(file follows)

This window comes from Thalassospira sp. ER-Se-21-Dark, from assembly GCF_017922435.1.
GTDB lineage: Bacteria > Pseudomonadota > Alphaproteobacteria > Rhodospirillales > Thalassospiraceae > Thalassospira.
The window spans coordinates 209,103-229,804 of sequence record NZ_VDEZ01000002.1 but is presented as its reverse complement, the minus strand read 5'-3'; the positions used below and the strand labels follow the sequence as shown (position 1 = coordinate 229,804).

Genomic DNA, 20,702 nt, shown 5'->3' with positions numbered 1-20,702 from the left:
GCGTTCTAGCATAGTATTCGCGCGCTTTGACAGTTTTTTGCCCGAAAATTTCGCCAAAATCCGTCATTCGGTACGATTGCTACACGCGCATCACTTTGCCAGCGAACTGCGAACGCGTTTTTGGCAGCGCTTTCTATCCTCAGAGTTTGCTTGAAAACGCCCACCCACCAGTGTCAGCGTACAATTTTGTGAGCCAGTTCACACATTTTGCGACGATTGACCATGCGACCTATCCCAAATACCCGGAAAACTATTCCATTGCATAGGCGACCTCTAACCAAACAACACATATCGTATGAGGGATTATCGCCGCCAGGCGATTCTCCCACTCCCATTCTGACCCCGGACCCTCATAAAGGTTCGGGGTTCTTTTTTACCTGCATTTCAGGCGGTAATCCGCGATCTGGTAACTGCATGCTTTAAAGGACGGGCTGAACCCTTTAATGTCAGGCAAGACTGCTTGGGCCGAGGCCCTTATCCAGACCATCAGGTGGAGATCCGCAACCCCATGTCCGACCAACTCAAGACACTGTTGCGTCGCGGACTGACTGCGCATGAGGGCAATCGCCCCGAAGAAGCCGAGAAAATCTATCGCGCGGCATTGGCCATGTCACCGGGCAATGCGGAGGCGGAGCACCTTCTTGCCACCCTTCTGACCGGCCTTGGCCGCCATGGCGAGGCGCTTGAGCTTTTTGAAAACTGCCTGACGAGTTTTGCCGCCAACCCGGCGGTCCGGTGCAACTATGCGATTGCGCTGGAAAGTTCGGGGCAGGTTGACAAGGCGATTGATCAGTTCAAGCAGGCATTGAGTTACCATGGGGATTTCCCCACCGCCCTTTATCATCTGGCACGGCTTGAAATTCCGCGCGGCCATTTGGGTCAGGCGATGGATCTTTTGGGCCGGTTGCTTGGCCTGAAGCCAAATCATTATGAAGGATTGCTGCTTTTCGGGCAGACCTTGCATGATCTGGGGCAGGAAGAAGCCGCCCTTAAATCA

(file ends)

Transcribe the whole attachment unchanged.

This window comes from Thalassospira sp. ER-Se-21-Dark, from assembly GCF_017922435.1.
GTDB lineage: Bacteria > Pseudomonadota > Alphaproteobacteria > Rhodospirillales > Thalassospiraceae > Thalassospira.
The window spans coordinates 209,103-229,804 of sequence record NZ_VDEZ01000002.1 but is presented as its reverse complement, the minus strand read 5'-3'; the positions used below and the strand labels follow the sequence as shown (position 1 = coordinate 229,804).

Genomic DNA, 20,702 nt, shown 5'->3' with positions numbered 1-20,702 from the left:
GCGTTCTAGCATAGTATTCGCGCGCTTTGACAGTTTTTTGCCCGAAAATTTCGCCAAAATCCGTCATTCGGTACGATTGCTACACGCGCATCACTTTGCCAGCGAACTGCGAACGCGTTTTTGGCAGCGCTTTCTATCCTCAGAGTTTGCTTGAAAACGCCCACCCACCAGTGTCAGCGTACAATTTTGTGAGCCAGTTCACACATTTTGCGACGATTGACCATGCGACCTATCCCAAATACCCGGAAAACTATTCCATTGCATAGGCGACCTCTAACCAAACAACACATATCGTATGAGGGATTATCGCCGCCAGGCGATTCTCCCACTCCCATTCTGACCCCGGACCCTCATAAAGGTTCGGGGTTCTTTTTTACCTGCATTTCAGGCGGTAATCCGCGATCTGGTAACTGCATGCTTTAAAGGACGGGCTGAACCCTTTAATGTCAGGCAAGACTGCTTGGGCCGAGGCCCTTATCCAGACCATCAGGTGGAGATCCGCAACCCCATGTCCGACCAACTCAAGACACTGTTGCGTCGCGGACTGACTGCGCATGAGGGCAATCGCCCCGAAGAAGCCGAGAAAATCTATCGCGCGGCATTGGCCATGTCACCGGGCAATGCGGAGGCGGAGCACCTTCTTGCCACCCTTCTGACCGGCCTTGGCCGCCATGGCGAGGCGCTTGAGCTTTTTGAAAACTGCCTGACGAGTTTTGCCGCCAACCCGGCGGTCCGGTGCAACTATGCGATTGCGCTGGAAAGTTCGGGGCAGGTTGACAAGGCGATTGATCAGTTCAAGCAGGCATTGAGTTACCATGGGGATTTCCCCACCGCCCTTTATCATCTGGCACGGCTTGAAATTCCGCGCGGCCATTTGGGTCAGGCGATGGATCTTTTGGGCCGGTTGCTTGGCCTGAAGCCAAATCATTATGAAGGATTGCTGCTTTTCGGGCAGACCTTGCATGATCTGGGGCAGGAAGAAGCCGCCCTTAAATCA